PETE: You’ve recently been participating in Island Records’ 50th Anniversary celebrations. How do you look back on your time with Island during the Seventies and Eighties?
DRUMMIE: “The reason we went to Island in the first place (in 1975) was because they had Bob Marley, and no other major label back then had ANY reggae artists. And what was funny is we didn’t even organise a MEETING with them! We just went there, sat in reception, and demanded to SEE somebody!... And, looking back now, we do feel very proud to have been part of the Island Records history. Because being the first British reggae band to be signed and then getting the opportunities to work with people like (then-fellow Island acts) Burning Spear and The Wailers was incredible! You know, Island did play a big part in promoting reggae in general, and making it international. Basically Island’s thing was to make the music accessible to EVERYBODY! And - with Bob especially - they were very successful in DOING that. I mean, we even heard of Bob doing shows in Italy where he literally got more people than The Pope!”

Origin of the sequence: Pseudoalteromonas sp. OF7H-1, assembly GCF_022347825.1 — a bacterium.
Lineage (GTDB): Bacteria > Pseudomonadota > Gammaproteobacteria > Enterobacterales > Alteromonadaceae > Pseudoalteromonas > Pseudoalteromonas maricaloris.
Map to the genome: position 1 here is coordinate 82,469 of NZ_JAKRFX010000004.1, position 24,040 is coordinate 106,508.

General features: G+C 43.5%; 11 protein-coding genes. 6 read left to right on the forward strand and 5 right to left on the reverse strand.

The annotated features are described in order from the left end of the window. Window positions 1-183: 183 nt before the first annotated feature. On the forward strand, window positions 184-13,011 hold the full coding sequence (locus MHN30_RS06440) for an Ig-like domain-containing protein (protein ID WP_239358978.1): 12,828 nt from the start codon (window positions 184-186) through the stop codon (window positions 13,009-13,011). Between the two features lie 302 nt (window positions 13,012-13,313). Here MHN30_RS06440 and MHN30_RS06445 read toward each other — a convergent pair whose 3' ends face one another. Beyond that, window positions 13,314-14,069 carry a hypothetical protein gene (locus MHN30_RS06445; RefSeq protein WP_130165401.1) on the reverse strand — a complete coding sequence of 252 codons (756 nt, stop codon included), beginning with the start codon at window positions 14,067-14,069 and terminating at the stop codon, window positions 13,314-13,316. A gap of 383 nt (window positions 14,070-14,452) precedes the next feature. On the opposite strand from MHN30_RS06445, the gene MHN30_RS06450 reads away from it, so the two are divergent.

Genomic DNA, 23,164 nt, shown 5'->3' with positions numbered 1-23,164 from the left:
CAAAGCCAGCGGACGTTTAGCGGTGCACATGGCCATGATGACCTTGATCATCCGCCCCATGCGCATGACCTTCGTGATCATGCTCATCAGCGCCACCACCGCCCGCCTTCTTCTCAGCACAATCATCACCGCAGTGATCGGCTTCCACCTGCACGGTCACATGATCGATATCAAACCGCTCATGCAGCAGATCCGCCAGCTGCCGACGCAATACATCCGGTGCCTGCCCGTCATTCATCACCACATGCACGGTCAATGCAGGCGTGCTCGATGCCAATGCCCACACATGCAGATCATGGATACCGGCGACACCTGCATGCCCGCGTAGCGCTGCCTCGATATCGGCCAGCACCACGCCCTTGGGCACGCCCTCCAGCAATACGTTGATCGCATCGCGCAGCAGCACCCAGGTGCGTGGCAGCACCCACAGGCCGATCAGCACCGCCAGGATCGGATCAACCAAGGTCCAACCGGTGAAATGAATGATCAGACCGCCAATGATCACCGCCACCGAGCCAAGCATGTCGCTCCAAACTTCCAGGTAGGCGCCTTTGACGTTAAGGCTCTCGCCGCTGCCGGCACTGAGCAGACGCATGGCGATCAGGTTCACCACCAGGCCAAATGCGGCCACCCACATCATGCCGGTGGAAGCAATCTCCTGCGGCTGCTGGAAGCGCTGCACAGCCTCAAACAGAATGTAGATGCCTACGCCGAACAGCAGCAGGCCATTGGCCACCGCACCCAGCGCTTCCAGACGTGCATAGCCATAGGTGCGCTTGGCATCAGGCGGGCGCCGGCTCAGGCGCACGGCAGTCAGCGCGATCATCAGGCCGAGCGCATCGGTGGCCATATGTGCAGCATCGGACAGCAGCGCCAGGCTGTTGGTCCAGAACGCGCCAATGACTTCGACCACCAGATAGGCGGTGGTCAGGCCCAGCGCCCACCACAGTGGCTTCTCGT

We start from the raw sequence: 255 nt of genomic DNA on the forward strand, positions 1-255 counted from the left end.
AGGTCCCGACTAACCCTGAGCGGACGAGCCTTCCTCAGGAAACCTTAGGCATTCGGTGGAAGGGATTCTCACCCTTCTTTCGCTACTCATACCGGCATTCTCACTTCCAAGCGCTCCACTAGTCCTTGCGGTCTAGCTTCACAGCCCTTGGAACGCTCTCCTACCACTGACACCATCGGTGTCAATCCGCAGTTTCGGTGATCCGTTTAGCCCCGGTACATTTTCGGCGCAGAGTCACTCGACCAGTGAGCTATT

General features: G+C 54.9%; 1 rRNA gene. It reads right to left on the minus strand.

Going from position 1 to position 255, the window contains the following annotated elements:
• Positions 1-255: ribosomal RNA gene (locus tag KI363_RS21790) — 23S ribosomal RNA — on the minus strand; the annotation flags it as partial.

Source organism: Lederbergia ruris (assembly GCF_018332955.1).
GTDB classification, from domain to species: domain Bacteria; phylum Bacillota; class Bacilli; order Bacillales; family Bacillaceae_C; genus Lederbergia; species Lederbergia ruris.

TONY: “And while yes, in some ways it is sad that (the now-Universal-owned) Island - as a label - has definitely changed from what it used to be, at the same time you have to remember that music too has changed, that technology has changed, and that the WORLD has changed! You know, just like reggae music itself has gone through many different changes since the Seventies and Eighties, so have artists and record companies! So, for the Island label to survive, to me it was just inevitable that it had to change too!”
Aswad perform at Broadlands, Romsey, Hampshire on July 18; and at Outside Leytonstone Tube Station, London on September 20
The album ‘City Lock’ and single ‘What Is Love’ are both out now through Rhythm Riders
Words PETE LEWIS